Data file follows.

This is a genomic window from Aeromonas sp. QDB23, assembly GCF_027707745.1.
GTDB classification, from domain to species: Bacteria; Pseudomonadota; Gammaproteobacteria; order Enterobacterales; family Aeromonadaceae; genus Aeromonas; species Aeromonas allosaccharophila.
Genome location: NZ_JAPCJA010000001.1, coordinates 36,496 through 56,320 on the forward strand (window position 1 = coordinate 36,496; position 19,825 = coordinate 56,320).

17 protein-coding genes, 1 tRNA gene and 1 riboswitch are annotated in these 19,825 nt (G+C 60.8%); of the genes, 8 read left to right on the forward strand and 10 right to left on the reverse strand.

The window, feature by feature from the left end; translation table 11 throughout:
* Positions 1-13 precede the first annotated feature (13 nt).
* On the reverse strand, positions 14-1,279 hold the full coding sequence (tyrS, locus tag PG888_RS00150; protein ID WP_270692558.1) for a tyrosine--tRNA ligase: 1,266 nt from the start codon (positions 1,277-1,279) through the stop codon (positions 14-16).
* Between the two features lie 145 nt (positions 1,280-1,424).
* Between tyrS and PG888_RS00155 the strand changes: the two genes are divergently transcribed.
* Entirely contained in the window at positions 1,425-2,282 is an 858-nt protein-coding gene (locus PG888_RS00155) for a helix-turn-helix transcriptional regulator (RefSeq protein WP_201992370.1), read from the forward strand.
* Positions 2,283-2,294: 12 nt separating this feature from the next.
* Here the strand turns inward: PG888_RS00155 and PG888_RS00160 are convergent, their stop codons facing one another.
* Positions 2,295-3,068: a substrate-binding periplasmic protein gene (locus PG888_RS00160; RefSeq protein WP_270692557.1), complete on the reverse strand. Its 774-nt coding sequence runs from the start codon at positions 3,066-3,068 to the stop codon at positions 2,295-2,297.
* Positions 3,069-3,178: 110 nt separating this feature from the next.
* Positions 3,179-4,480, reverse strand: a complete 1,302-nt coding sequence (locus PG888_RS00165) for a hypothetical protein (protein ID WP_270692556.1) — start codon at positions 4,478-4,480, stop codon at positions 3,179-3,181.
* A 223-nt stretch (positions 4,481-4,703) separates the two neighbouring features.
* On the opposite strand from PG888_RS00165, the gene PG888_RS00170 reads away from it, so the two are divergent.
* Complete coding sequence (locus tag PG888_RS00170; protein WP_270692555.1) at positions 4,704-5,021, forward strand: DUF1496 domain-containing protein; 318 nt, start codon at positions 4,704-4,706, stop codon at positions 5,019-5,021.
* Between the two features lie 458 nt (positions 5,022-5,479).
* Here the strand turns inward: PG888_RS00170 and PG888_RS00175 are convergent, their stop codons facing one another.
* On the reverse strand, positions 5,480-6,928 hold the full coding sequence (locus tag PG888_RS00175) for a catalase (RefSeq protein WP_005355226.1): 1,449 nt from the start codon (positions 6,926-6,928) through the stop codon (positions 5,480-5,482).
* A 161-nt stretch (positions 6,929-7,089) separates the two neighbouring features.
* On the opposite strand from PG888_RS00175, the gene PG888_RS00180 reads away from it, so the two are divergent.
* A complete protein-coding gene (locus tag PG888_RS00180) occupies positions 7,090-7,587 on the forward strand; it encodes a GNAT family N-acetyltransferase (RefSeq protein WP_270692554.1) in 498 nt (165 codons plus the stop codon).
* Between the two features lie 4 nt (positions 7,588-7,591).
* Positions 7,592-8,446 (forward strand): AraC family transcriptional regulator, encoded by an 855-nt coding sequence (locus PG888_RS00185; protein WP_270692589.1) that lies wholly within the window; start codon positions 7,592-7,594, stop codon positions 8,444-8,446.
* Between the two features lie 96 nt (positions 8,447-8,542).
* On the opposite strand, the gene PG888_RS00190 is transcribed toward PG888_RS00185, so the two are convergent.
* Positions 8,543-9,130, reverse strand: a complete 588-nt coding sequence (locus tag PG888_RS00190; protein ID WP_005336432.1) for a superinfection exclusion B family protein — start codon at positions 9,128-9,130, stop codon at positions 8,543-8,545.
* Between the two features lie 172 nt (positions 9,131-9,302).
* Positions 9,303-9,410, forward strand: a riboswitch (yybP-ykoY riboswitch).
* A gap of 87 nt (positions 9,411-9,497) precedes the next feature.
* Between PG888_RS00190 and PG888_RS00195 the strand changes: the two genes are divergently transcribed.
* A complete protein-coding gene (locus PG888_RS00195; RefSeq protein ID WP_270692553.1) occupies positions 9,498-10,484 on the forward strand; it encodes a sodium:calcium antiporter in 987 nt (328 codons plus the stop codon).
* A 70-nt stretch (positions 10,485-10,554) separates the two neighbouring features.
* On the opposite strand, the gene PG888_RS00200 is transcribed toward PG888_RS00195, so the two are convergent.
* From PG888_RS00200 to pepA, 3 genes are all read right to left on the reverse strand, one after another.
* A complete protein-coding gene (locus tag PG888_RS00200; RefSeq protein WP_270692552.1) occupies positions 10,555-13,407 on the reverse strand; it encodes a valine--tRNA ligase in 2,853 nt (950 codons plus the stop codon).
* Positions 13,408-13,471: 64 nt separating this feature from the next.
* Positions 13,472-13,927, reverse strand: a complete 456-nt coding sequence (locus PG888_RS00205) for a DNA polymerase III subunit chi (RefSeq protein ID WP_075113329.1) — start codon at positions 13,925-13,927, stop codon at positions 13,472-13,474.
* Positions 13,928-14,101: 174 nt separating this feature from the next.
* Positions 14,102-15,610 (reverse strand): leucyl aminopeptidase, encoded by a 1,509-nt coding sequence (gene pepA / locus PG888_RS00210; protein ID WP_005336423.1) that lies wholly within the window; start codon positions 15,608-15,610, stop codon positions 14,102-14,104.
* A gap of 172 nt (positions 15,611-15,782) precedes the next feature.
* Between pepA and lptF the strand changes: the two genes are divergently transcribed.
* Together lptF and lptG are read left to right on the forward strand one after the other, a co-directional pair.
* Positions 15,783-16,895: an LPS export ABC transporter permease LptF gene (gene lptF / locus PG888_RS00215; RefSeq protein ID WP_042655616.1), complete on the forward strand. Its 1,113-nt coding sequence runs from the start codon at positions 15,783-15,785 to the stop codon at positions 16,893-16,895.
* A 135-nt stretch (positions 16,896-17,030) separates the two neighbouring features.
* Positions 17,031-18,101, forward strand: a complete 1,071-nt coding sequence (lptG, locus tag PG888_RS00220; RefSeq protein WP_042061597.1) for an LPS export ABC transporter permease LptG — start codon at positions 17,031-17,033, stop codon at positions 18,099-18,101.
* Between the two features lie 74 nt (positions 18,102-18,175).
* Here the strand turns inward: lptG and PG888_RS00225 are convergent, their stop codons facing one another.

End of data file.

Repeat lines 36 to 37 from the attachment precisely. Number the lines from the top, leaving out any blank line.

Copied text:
* On the opposite strand, the gene PG888_RS00200 is transcribed toward PG888_RS00195, so the two are convergent.
* From PG888_RS00200 to pepA, 3 genes are all read right to left on the reverse strand, one after another.